Sunday, April 7, 2019
Not Bad, For all That Complaining
So I had a bad week. Thankfully, there was a lot of support, and I got through it all—especially thankful for your support in particular. But when it came to tallying my biweekly research progress, I just had to cringe. After all, there were a few days when I just couldn't bring myself to do much of anything, and a few more days when I spent the entire time putting out fires and attending to the upheaval that comes when things go wrong. I had no idea what that was going to do to my counts.
As it turned out, not much damage at all, though I did have to sit myself down and force myself to do what used to flow from a position of sheer joy. I found out: I'll get over it. Life goes on. I may as well put my running shoes back on and catch up to the race.
So here's how things turned out in the past two weeks of research. My mother's tree—that southern-focused collection of "kin"—saw 275 more names added, including supporting documentation, to bring her count to 17,556 individuals. I guess things weren't as bad as they felt like they were.
Of course, I've maintained a steady diet of doing absolutely nothing on my in-laws' trees, so my mother-in-law's count stays constant at 15,996 and my father-in-law's tree is unchanged at 1,515. But with that DNA discovery of a missing branch of my paternal grandmother's line, I was able to add six more individuals to the puniest of my family trees—my dad's tree, which now stands at 530 names.
Having recently returned from a DNA conference and now teaching a genetic genealogy class locally, I'm keeping my eye on the numbers for all the DNA tests I administer. I had been concerned that numbers weren't keeping up their usual brisk pace of increase lately, but the past two weeks allay a bit of that concern. My test matches were up twenty one at Family Tree DNA, though only nine at 23andMe. I now have 3,504 and 1,104 matches, respectively, at those two companies. MyHeritage has numbers which are far beyond that ballpark, with 7,479 matches total, up eighty three from two weeks ago, but that count includes distant cousins beyond the range I normally consider. On the other hand, Ancestry's match count for fourth cousin and closer cuts off at the thousand mark, so I haven't had an easy way to determine the count there for weeks, now.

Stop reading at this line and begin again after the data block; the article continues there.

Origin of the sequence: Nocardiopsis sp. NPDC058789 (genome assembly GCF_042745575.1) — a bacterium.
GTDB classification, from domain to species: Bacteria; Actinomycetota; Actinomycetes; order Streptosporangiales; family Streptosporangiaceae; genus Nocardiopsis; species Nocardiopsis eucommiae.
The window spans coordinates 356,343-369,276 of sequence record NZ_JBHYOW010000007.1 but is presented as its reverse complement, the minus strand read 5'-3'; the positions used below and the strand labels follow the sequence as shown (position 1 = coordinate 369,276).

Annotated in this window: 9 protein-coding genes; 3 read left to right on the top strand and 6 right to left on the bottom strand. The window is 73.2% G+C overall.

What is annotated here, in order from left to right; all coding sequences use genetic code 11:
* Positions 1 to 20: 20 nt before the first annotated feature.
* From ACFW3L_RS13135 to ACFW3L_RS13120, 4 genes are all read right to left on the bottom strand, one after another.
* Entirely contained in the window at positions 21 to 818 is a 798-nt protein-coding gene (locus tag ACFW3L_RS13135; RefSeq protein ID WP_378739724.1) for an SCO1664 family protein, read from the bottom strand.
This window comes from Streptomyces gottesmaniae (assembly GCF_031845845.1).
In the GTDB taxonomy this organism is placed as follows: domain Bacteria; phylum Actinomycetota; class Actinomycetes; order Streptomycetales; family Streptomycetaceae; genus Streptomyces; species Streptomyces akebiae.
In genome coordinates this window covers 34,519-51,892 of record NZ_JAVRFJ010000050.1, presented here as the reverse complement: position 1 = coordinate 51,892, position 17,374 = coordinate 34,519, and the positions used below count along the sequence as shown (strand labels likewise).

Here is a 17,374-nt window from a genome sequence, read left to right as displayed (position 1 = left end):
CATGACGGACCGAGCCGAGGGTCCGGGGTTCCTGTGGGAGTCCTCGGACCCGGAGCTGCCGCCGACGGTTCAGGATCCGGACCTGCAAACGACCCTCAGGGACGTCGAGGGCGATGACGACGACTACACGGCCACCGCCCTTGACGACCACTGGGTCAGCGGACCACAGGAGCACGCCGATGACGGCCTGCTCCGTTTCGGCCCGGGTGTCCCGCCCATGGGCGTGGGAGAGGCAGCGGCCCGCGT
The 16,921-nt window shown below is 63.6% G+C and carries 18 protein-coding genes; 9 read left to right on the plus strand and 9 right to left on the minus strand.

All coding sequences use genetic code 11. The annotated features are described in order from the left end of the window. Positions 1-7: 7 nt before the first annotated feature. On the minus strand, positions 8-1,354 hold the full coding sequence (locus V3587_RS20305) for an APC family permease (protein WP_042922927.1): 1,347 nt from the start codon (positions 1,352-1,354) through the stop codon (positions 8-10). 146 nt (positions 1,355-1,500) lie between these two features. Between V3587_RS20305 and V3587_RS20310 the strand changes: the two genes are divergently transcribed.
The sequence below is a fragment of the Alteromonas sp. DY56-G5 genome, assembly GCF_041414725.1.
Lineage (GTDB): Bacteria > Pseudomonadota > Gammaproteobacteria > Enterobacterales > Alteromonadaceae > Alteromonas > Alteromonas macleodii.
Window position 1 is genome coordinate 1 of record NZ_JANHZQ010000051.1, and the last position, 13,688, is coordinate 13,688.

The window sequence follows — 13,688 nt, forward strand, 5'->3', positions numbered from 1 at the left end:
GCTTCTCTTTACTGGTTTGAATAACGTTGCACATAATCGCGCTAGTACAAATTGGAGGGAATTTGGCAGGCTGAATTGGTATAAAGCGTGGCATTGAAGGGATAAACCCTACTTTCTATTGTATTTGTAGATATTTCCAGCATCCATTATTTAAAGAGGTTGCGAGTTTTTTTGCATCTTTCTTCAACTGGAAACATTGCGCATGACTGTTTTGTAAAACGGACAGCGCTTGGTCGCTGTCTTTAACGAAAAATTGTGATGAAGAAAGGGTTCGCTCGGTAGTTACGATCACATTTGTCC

For the next two weeks, my research goal—should I agree to accept getting back into action here—will focus on more work on my mother's tree, as well as completing that new branch of my father's Laskowski line, thanks to this new cousin match. On my mother's tree, I've moved from the McClellan line—the one associated with King Stockton's mother's saga—to the Tison line. If I can zero in on whether it was a McClellan or a Tison in the roots of Hester, that would be superb, though I'm not yet sure whether I have enough information to follow such a study. Thus, holding the course on the Tison line for now will be the best approach.